Answering, Zeos admitted that “it typically delivers its products to common carriers who, in turn, deliver such products to California addresses without prior purchaser inspection.” As affirmative defenses, Zeos alleged that section 1793.2, subdivision (a)(1)(A) restrained interstate commerce, in violation of the commerce clause of the United States Constitution (art. I, § 8, cl. 3), and that it conflicted with the Magnuson-Moss Warranty–Federal Trade Commission Improvement Act (15 U.S.C. § 2301 et seq.).

Zeos moved for summary judgment, relying on its affirmative defenses just cited and also on the ground that section 1793.2, subdivision (a)(1)(A) was inapplicable to Zeos’s sales to California residents, which did not occur in California because title to the goods did not pass there. In support of its motion, Zeos submitted declarations by its corporate controller and senior sales director, setting forth the following facts.

Zeos is a mail-order manufacturer of personal computer equipment located in Minneapolis, Minnesota. It advertises in publications and provides a toll-free number for customers. Telephone orders are paid for by credit card. The salesperson obtains from the customer the address to which the products ordered are to be shipped. Zeos packages and labels the order for shipment, and has it picked up at company headquarters by Federal Express or a similar carrier. The customer is charged for this “freight” cost, which in the case of a sample, $3,143 purchase by a Calabasas customer amounted to $75.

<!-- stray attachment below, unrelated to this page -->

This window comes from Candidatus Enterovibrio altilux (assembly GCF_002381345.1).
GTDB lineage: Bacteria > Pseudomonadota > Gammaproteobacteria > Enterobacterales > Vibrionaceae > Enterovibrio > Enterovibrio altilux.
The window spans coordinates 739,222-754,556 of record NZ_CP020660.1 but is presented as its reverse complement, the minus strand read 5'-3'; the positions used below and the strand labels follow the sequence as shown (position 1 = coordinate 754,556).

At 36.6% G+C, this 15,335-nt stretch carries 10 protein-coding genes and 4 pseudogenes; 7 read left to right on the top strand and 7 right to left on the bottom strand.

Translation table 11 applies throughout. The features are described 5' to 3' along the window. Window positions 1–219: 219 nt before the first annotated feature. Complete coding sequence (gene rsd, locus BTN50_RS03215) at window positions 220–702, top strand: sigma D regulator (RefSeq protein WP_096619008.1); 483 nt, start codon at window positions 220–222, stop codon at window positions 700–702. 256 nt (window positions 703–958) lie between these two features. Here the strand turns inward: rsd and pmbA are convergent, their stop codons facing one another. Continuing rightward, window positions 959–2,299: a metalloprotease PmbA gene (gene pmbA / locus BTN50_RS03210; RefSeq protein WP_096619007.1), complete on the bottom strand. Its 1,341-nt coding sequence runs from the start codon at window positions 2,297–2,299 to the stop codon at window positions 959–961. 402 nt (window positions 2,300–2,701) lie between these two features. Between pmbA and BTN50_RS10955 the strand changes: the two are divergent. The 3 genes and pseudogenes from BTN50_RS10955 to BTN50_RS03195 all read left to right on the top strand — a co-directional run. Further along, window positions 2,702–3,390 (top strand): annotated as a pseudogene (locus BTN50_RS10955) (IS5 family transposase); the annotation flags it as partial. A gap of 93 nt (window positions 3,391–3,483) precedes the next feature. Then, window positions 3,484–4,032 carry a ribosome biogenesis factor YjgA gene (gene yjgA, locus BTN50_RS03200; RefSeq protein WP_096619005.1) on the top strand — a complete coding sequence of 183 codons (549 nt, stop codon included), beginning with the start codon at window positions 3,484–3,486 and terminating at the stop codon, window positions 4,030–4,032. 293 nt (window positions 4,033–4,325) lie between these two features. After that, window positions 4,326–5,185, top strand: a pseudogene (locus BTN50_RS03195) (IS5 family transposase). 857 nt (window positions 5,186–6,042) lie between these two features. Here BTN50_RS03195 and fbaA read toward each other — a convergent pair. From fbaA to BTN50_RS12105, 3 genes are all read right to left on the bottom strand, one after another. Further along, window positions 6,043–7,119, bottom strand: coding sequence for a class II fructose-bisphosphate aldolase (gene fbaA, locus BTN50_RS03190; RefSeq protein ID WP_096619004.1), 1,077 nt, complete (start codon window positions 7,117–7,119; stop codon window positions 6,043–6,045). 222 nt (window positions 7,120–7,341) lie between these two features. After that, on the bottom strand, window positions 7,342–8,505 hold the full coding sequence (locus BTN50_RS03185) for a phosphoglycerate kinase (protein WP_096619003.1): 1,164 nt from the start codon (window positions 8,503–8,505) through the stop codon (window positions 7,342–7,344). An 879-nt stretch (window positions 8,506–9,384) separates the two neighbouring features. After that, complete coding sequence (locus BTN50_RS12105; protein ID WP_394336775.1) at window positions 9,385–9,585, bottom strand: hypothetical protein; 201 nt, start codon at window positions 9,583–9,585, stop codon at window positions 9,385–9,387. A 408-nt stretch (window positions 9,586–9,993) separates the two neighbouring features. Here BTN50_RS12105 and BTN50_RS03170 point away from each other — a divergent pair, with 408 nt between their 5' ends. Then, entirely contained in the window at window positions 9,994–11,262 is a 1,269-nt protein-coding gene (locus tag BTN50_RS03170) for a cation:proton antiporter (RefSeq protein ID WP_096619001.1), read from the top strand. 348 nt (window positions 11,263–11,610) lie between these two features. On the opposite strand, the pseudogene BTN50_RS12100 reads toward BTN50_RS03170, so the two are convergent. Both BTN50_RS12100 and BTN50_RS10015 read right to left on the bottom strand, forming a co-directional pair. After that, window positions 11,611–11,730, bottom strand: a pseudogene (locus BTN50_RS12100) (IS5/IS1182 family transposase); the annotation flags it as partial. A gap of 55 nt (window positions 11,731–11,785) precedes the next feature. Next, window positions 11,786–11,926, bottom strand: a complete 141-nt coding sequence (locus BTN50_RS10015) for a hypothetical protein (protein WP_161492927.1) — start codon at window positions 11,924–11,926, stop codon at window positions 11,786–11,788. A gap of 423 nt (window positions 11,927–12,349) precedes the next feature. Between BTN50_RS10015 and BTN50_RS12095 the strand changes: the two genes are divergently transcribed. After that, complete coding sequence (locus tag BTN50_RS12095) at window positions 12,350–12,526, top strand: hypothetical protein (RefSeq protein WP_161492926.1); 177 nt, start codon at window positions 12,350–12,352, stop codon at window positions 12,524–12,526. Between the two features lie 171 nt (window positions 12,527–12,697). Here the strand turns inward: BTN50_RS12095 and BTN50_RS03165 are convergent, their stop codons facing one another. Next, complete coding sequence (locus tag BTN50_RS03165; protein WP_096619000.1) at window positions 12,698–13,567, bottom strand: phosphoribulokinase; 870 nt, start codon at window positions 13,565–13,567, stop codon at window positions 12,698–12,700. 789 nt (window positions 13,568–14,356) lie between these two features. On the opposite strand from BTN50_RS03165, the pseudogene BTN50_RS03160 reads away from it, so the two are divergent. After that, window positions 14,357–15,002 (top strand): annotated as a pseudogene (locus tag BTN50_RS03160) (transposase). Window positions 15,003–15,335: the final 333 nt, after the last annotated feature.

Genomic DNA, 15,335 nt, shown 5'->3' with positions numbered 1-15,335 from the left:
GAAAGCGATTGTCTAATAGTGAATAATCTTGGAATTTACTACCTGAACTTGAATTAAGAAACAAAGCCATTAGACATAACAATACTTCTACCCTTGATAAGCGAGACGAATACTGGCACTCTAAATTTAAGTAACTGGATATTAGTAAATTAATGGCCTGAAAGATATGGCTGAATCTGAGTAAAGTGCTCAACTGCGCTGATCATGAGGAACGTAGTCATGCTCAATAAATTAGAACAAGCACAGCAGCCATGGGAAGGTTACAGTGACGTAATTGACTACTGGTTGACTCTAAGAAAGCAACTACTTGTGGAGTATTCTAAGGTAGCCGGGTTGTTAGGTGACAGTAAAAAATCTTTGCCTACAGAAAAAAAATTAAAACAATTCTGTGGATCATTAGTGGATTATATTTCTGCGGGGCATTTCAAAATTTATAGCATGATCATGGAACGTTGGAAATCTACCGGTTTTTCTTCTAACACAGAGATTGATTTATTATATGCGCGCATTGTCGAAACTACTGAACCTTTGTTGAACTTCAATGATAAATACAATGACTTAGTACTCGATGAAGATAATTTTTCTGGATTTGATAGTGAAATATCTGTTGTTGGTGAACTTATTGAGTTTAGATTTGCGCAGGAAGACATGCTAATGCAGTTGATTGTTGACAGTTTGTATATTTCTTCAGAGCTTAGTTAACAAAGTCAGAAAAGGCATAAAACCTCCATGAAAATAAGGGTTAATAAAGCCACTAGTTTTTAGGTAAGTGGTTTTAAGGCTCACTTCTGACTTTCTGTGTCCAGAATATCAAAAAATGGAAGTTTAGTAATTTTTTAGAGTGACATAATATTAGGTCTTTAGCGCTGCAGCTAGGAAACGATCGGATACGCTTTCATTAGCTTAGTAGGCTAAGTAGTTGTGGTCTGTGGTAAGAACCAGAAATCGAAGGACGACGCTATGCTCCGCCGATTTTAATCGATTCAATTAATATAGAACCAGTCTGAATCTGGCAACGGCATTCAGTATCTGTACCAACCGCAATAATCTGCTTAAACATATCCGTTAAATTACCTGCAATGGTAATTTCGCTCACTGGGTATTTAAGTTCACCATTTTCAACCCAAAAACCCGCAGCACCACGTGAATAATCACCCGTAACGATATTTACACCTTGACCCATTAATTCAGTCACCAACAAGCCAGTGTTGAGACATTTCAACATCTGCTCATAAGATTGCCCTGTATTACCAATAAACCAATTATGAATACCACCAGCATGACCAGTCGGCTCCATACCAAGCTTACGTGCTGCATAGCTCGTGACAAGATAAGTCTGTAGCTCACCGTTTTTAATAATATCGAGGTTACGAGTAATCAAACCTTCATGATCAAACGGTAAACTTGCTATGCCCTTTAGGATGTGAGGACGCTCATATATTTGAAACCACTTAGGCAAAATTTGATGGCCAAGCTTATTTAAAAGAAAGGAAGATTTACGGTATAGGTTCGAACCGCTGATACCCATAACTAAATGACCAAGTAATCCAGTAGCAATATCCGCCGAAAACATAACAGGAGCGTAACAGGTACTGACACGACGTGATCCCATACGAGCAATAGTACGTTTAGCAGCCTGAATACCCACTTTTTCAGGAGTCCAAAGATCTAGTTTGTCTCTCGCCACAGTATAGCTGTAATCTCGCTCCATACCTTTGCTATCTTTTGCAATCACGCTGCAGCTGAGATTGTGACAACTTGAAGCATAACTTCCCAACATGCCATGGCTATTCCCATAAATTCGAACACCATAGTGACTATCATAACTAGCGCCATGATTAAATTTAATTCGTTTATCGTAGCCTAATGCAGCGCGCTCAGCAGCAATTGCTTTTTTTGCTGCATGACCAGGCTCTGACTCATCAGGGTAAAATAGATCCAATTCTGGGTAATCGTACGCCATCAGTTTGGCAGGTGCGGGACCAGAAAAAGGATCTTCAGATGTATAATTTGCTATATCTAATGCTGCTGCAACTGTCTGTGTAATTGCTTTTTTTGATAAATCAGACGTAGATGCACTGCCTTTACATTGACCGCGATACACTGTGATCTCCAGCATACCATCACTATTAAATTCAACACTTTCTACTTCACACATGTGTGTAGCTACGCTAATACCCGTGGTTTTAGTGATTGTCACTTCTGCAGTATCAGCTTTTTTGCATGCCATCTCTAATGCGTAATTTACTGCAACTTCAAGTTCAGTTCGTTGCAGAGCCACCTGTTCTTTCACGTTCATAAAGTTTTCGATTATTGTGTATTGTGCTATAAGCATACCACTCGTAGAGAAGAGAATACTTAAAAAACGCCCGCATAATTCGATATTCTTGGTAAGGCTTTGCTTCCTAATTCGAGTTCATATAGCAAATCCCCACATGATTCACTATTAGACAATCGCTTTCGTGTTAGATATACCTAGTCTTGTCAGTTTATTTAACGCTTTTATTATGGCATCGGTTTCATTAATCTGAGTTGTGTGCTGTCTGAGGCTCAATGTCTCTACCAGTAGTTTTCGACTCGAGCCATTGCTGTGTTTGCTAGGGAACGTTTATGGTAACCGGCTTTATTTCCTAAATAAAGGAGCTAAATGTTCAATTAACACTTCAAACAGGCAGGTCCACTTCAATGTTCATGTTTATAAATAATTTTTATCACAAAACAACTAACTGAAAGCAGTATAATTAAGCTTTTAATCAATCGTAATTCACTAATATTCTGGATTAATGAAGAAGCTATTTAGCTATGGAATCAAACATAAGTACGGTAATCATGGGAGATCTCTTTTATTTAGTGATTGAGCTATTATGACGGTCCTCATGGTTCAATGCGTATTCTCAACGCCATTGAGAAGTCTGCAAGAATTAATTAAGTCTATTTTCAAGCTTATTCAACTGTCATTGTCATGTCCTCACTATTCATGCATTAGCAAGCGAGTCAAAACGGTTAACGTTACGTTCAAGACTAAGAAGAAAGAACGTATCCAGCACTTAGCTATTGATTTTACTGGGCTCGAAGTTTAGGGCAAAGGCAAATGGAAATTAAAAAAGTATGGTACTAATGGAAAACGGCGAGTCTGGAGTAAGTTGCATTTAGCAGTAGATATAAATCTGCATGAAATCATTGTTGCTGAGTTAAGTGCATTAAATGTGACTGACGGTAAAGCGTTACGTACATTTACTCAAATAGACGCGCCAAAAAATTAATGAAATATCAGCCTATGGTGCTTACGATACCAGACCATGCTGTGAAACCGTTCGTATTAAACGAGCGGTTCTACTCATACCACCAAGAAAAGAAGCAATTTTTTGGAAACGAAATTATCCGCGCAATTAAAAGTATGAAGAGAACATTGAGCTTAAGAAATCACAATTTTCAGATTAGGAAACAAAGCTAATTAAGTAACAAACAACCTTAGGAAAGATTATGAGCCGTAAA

Zeos offers a one-year warranty on its products, under which the customer must, if necessary, return the defective product to Zeos at customer expense for repair or replacement. Zeos also provides a 24-hour toll-free service line, through which many problems are solved without requiring such

Page 130

return. For [41 Cal.App.4th 1274] an additional $49, the customer may purchase a contract for in-home warranty service, to be performed by a service company under contract to Zeos, supplied with Zeos parts.

The court granted summary judgment on grounds section 1793.2, subdivision (a)(1)(A) violated the commerce clause, because “the effect of this legislation is to create a situation where almost all warranty work on products sold in California will have to be done by California repairers. This[ ] effect, which discriminates against repairers in all other states, violates the Commerce Clause….” In so ruling, the court assumed, without deciding, that the statute applied to Zeos’s sales, even though cognizant that a negative ruling on that issue would have averted any need to reach the constitutional question. 2